Creationism's Geologic Time Scale
Should the scientific community continue to fight rear-guard skirmishes with creationists, or insist that "young-earthers" defend their model in toto?
Modern geologists routinely date progressive evolution of the earth and its changing life forms by calculating ages of mineral samples containing concentrations of various radioisotopes and daughter products having known rates of decay. If "young earth" models have any hope of viability, creationists must somehow discredit almost all these methods of mineral dating.
One argument for doing so involves purported changes in the speed of light. Creationists argue that if so fundamental a property of nature as light can change, then all other properties, including rates of radioactive decay, could also change to yield false dates. Such arguments, though implausible, were possible up until about 20 years ago when improvements in instrumentation and methods greatly reduced the error bars on measurements of the speed of light. For all but the most committed, these refinements have laid to rest the idea that there are significant measurable changes in the speed of light (see discussion by Schadewald 1984).
Other creationist claims for a changing speed of light include redshifts, the lengthening of wavelengths of light from distant galaxies by up to four times that of ordinary light. They interpret this as a Doppler effect that should require the universe to be in violation of Einstein's equations by expanding faster than the speed of light. Consequently, they argue for a very young universe in which very rapid changes in the speed of light merely give the appearance of old age.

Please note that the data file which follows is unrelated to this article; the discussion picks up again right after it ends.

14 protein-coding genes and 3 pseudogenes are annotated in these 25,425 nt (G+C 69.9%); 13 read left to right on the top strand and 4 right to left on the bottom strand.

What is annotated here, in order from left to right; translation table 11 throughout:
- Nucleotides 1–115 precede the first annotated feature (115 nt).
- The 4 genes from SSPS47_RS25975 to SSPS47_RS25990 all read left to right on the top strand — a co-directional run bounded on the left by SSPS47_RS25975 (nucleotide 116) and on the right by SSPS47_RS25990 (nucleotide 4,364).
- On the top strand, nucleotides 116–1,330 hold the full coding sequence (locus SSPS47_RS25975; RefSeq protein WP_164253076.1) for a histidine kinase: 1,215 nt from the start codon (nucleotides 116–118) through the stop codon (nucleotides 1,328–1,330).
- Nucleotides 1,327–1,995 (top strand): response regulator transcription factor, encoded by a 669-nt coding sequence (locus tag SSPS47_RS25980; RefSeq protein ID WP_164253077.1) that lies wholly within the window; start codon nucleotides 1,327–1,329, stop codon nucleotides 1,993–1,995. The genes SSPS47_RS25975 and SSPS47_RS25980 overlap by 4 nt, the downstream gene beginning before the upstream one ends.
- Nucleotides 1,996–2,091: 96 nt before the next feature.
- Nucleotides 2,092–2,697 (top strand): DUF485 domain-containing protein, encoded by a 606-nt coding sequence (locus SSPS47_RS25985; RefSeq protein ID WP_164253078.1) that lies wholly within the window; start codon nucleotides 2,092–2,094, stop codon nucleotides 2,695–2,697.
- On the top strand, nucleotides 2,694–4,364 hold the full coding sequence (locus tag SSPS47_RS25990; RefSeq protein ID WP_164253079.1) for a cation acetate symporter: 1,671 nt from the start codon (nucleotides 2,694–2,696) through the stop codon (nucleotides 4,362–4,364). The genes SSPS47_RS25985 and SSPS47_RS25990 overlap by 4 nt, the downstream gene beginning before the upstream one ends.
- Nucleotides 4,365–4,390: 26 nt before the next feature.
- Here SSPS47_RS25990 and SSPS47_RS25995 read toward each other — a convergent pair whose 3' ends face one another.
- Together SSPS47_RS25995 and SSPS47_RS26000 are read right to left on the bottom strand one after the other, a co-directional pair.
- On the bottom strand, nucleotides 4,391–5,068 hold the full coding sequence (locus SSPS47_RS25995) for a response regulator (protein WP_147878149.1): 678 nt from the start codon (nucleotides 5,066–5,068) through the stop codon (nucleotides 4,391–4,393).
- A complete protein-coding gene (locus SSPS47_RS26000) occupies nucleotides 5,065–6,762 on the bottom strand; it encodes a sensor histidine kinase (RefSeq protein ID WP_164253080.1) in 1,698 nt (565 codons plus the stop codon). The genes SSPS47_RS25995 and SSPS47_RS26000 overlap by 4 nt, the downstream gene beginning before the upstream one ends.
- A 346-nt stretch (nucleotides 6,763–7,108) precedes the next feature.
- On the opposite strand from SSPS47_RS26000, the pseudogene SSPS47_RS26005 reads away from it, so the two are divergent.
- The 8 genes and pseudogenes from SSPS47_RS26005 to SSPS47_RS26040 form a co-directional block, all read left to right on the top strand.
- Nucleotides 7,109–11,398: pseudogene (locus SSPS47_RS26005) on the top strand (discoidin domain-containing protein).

The whole redshift argument is based on the false premise that the redshift is a Doppler effect caused by the instantaneous movement of cosmic objects away from each other. In reality, some redshifts are caused by gravitational slowing of light as it escapes massive objects, but most reflect the fact that these wavelengths represent a kind of tape measure embedded in space itself. When the light started, its waves were of normal lengths. In the intervening eons, the cosmos expanded along the line of travel, stretching those embedded wavelengths as measures of the magnitude of long-term expansion of the cosmos itself.
A more down-to-earth creationist argument for unreliability of radiometric dating is R. V. Gentry's observation (recapitulated in Gentry 1992) of tiny halos of radiation damage around minerals embedded in Precambrian micas. Gentry argues that these halos had to be formed in primordial granites during the first few minutes of earth history by some unrecognized, now-extinct, very short-lived radioactive element.
The confused geology of Gentry's arguments and the geologic facts concerning his sampling site have been presented by J. R. Wakefield (1988). Wakefield points out that various kinds of halos of radiation damage around certain minerals in micas are common and that Gentry's samples came from dikes that cut Precambrian sedimentary rocks. Thus, field relations prove that his samples are younger than the sedimentary deposits and therefore cannot be of primordial origin.
Creationists commonly cite the "helium problem" as evidence for a young atmosphere that contradicts radiometric dates (Vardiman 1986 and J. Morris 1994). Scientists generally recognize that the rate of production of helium from the earth's crust and mantle exceeds by a factor of 2 to 5 the Jeans rate of strictly thermal escape from the upper atmosphere Harper and Jacobsen 1996). If these were the only factors in earth's helium balance, the creationists' claims of an atmosphere with a maximum age of only 2 million years might have some merit (J. Morris 1994).